This grueling and intense memoir covers the many years that Elena Dunkle was treated for anorexia, and is published simultaneously with Clare B. Dunkle’s Hope and Other Luxuries, which gives her mother’s perspective. The daughter’s story is a challenging read, as for two-thirds of the book we are in the head of a young woman whose life revolves around her number – what she weighs – and who is driven by a harshly critical inner voice, goading her on all the time.
Elena is an overachieving perfectionist, and scoffs at the idea of an eating disorder: “The meal-skipping I do these days isn’t a disorder because it never lacks order.” She is a control freak, super-organized and never without a planned day. She shows the tenacity and cunning of an anorexic – perfecting the art of silent vomiting, secreting BB pellets in her bra when she goes to be weighed, buying drinks with lids so no-one can see what she is, or more likely isn’t, consuming.
As the doctors and therapists delve to find out “What Went Wrong”, the treatments Elena receives often appear cruel, and her parents, both scapegoats and martyrs, seem to be flailing in the dark. It is only after her sister has a baby, Elena herself miscarries, and finally opens the door to a memory from when she was 13, that she is at last ready to start on the road to healing. Even then, “recovery is a path not a destination,” and it takes many more months for her to feel she has begun to shake off the shackles of her addiction.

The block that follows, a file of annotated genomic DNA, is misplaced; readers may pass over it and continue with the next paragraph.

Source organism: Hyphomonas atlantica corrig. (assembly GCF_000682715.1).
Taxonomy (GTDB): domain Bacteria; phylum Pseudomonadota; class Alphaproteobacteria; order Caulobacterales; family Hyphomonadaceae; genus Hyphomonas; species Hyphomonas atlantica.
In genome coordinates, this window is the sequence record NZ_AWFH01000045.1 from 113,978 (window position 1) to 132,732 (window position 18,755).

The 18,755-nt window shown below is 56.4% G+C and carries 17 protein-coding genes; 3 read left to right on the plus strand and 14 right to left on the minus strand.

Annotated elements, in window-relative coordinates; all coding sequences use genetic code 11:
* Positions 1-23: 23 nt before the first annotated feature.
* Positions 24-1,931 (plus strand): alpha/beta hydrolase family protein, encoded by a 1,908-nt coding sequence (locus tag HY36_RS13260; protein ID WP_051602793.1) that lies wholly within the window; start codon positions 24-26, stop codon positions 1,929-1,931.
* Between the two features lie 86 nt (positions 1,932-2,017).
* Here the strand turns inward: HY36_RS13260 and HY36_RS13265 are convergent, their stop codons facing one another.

An author’s note at the end is clear that this should not be used as a blueprint for either anorexia or for treating anorexia, and gives some resources for those who are struggling with eating disorders. However, I would still be reluctant to recommend this to any teen girl, as the tone of the majority of the book is triumphant about restricting intake, purging and over-exercising. Even I, as an adult with no particular issue with food, felt quite odd about eating as I was reading this book.